April 11th, 2008

wings, believe

Poetry Friday: Alexander Throckmorton by Edgar Lee Masters

In youth my wings were strong and tireless,
But I did not know the mountains.
In age I knew the mountains
But my weary wings could not follow my vision -
Genius is wisdom and youth.
- Alexander Throckmorton by Edgar Lee Masters

Seven months after posting this entry, I quoted Masters again: Charles Webster by Edgar Lee Masters

View all posts tagged as Poetry Friday at Bildungsroman.

Consult the Poetry Friday roundup schedule at Big A little a.

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Lucy Woodward, happy

Interview: Josie Bloss

Josie Bloss and I have some common interests, such as writing, acting, and playing instruments. While discussing these jobs and hobbies, we discovered that we also have some of the same favorite books, many of which happen to feature characters named after objects and places, like Turtle, Alaska, and Door. The main characters in Josie's debut novel Band Geek Love are immediately likable, but none of them are have noun-names. Josie's own experiences in marching band led her to this novel idea. Please take a listen to today's performance.

While performing in the band, Ellie feels comfortable, happy, and respected. What makes you feel like that?

When I was in high school and college, I was a lot like Ellie. I found refuge in the organized and predictable nature of band amidst the occasional chaos of adolescence and young adulthood. As an alleged grown-up, finding myself without any marching band options, I am most content and comfortable when I'm engrossed in writing. I probably feel most respected playing Wii boxing - I'm kind of awesome at it.

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Read my review of Band Geek Love.

Visit Josie's official website.
Veronica Mars, Kristen Bell, knowing

Interview: Robin Wasserman

Over the past two years, Robin Wasserman has seen several of her original works hit the shelves: Seven Deadly Sins</a>, a seven-book dramatic series for teens; a YA novel entitled Hacking Harvard; and the action-adventure super-powered Chasing Yesterday trilogy for younger readers. She has also contributed to short story anthologies. Her next stand-alone book, Callie for President, will appeal to elementary and middle school students, and her next trilogy will attract teens and adults who are sci-fi fans. In other words, she has written for almost all of the genres and age groups I myself intend to write for, so she gets plenty of kudos from me.

How and when did Robin first set foot on the pathway to publishing success? Well, there was an internship, and there was Scooby-Doo...

How did you become an editor?

I interned at Scholastic the summer after my junior year, and it was one of the best experiences of my life. Fortunately for me, they took me back after I graduated. I worked there for a few years, and got an incredible education in the business of publishing children's books. I doubt I'd be a YA writer now (and I certainly wouldn't be a published writer) if it weren't for the things I learned as an editor.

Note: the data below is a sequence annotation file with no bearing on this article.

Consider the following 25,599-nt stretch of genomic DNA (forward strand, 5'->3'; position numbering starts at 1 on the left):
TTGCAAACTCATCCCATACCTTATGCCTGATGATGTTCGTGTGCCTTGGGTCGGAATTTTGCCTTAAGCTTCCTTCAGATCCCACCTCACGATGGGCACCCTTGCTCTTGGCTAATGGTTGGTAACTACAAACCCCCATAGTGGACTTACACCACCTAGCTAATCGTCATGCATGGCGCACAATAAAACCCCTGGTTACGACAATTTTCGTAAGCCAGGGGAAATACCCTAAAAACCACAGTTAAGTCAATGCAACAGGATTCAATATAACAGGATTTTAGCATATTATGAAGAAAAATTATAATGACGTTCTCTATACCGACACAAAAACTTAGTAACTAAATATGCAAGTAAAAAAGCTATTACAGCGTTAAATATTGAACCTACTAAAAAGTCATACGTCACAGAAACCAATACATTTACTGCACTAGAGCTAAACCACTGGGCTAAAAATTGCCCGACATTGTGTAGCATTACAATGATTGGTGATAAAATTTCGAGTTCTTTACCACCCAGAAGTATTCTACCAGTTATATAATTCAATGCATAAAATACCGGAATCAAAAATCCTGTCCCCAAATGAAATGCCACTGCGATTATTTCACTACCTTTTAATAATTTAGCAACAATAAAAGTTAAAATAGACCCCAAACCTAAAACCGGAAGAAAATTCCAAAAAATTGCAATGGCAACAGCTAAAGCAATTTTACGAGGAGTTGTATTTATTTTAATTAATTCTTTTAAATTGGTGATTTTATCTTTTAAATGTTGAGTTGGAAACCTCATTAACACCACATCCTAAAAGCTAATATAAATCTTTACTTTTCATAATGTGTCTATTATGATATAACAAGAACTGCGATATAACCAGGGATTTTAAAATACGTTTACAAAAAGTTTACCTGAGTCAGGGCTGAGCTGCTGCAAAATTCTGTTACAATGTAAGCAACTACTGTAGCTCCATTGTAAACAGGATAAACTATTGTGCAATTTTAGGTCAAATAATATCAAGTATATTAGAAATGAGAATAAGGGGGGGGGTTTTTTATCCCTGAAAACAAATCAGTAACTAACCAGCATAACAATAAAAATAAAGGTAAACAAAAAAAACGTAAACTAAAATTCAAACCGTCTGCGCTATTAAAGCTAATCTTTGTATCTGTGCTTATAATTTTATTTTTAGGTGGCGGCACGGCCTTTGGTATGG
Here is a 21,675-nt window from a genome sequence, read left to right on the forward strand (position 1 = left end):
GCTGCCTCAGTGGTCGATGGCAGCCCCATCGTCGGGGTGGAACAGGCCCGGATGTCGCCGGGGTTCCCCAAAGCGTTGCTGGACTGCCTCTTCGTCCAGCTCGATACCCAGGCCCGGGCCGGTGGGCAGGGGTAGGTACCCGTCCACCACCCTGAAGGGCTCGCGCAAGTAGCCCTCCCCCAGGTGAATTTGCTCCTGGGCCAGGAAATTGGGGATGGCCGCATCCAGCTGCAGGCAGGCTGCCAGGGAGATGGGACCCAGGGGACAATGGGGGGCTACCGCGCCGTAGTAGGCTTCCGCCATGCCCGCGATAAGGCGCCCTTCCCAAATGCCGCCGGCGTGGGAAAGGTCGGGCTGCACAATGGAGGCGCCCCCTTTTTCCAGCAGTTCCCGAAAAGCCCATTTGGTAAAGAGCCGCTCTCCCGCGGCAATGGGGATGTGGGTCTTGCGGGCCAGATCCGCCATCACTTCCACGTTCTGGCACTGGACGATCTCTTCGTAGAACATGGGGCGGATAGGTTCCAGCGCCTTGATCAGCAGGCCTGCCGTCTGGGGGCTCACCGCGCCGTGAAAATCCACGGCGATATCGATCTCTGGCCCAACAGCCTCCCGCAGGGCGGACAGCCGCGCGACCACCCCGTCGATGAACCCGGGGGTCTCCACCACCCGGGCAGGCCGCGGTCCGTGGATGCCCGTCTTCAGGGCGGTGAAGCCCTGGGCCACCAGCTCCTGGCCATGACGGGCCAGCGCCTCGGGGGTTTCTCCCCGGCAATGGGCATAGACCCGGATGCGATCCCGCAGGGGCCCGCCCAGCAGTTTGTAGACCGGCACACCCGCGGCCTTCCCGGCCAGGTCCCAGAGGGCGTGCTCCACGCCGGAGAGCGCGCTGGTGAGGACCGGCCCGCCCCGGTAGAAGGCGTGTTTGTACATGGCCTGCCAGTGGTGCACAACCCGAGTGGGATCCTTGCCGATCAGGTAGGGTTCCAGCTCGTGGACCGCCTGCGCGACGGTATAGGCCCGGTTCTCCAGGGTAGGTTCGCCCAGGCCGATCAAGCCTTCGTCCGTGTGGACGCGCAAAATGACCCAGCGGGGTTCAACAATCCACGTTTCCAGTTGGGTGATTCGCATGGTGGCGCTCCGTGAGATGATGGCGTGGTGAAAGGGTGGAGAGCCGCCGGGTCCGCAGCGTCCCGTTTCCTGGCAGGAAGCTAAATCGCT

When and how did you land your first book deal?

The first book I ever got published was a 32 page Scooby-Doo picture-clue book that I was lucky enough to write as an intern (thanks again, boss!). My first "real" book deal -- for the first four Seven Deadly Sins books -- came when I was 25. I had just quit my job to go to grad school in the history of science, and I thought I'd left children's publishing behind forever . . . but I had this idea for a teen series, and even though I was sure nothing would ever come of it, I decided to put together a proposal and cross my fingers. The whole thing was pretty much a very unexpected dream come true.

I was actually on a break from an intensely boring class on Enlightenment philosophy when the official offer came in -- and, after some silent screaming and fist-pumping in the quad, I had to go back to class for another hour. Apparently I looked so shell-shocked that my professor thought someone had died.

Why do you write?

Well, the truly, madly, deeply honest answer here is probably: I don't know. But -- because I realize that's totally unsatisfying -- my best guess is that I write because when I was growing up, the books I loved really shaped me as a person. They offered an escape from boredom and unhappiness, and the best of them changed the way I understood myself and the world. I want to do that for someone else. That's what inspires me, when I sit down at the computer -- the thought of a younger version of myself out there, looking for a story to sweep her away, a story that means something, a story she'll never forget.

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Drop by Robin Wasserman's homepage.

Check out my Seven Deadly Sins soundtrack / playlist.

Read my post about Seven Deadly Sins at SparkLife.

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